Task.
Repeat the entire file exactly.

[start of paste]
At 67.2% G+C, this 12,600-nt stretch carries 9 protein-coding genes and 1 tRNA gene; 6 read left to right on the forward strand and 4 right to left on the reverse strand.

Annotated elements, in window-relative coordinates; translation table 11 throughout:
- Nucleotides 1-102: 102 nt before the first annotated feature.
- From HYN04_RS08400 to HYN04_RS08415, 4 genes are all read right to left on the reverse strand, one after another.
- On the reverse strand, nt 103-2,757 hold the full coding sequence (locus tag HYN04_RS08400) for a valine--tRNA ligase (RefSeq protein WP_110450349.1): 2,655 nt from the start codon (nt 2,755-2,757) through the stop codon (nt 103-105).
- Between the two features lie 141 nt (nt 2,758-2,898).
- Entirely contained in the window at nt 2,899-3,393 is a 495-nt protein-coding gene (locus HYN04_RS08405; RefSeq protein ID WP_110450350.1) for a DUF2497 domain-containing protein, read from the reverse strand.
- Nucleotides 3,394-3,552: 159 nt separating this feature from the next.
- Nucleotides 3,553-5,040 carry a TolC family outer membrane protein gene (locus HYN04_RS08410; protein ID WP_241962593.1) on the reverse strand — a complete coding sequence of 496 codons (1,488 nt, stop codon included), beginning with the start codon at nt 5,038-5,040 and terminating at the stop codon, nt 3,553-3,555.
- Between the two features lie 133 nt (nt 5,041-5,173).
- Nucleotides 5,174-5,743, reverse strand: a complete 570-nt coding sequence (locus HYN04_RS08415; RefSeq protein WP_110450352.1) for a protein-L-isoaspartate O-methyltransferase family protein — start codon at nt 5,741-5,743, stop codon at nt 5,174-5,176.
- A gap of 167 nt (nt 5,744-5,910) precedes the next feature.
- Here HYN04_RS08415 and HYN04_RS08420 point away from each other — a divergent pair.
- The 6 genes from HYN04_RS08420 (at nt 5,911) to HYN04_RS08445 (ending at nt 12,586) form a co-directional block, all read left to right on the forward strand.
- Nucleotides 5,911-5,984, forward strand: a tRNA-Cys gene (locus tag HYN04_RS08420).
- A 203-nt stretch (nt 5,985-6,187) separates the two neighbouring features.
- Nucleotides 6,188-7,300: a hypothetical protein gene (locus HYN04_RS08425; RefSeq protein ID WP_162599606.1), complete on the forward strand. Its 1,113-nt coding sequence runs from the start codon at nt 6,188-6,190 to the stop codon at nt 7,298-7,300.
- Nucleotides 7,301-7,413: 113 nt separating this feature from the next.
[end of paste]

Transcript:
At 67.2% G+C, this 12,600-nt stretch carries 9 protein-coding genes and 1 tRNA gene; 6 read left to right on the forward strand and 4 right to left on the reverse strand.

Annotated elements, in window-relative coordinates; translation table 11 throughout:
- Nucleotides 1-102: 102 nt before the first annotated feature.
- From HYN04_RS08400 to HYN04_RS08415, 4 genes are all read right to left on the reverse strand, one after another.
- On the reverse strand, nt 103-2,757 hold the full coding sequence (locus tag HYN04_RS08400) for a valine--tRNA ligase (RefSeq protein WP_110450349.1): 2,655 nt from the start codon (nt 2,755-2,757) through the stop codon (nt 103-105).
- Between the two features lie 141 nt (nt 2,758-2,898).
- Entirely contained in the window at nt 2,899-3,393 is a 495-nt protein-coding gene (locus HYN04_RS08405; RefSeq protein ID WP_110450350.1) for a DUF2497 domain-containing protein, read from the reverse strand.
- Nucleotides 3,394-3,552: 159 nt separating this feature from the next.
- Nucleotides 3,553-5,040 carry a TolC family outer membrane protein gene (locus HYN04_RS08410; protein ID WP_241962593.1) on the reverse strand — a complete coding sequence of 496 codons (1,488 nt, stop codon included), beginning with the start codon at nt 5,038-5,040 and terminating at the stop codon, nt 3,553-3,555.
- Between the two features lie 133 nt (nt 5,041-5,173).
- Nucleotides 5,174-5,743, reverse strand: a complete 570-nt coding sequence (locus HYN04_RS08415; RefSeq protein WP_110450352.1) for a protein-L-isoaspartate O-methyltransferase family protein — start codon at nt 5,741-5,743, stop codon at nt 5,174-5,176.
- A gap of 167 nt (nt 5,744-5,910) precedes the next feature.
- Here HYN04_RS08415 and HYN04_RS08420 point away from each other — a divergent pair.
- The 6 genes from HYN04_RS08420 (at nt 5,911) to HYN04_RS08445 (ending at nt 12,586) form a co-directional block, all read left to right on the forward strand.
- Nucleotides 5,911-5,984, forward strand: a tRNA-Cys gene (locus tag HYN04_RS08420).
- A 203-nt stretch (nt 5,985-6,187) separates the two neighbouring features.
- Nucleotides 6,188-7,300: a hypothetical protein gene (locus HYN04_RS08425; RefSeq protein ID WP_162599606.1), complete on the forward strand. Its 1,113-nt coding sequence runs from the start codon at nt 6,188-6,190 to the stop codon at nt 7,298-7,300.
- Nucleotides 7,301-7,413: 113 nt separating this feature from the next.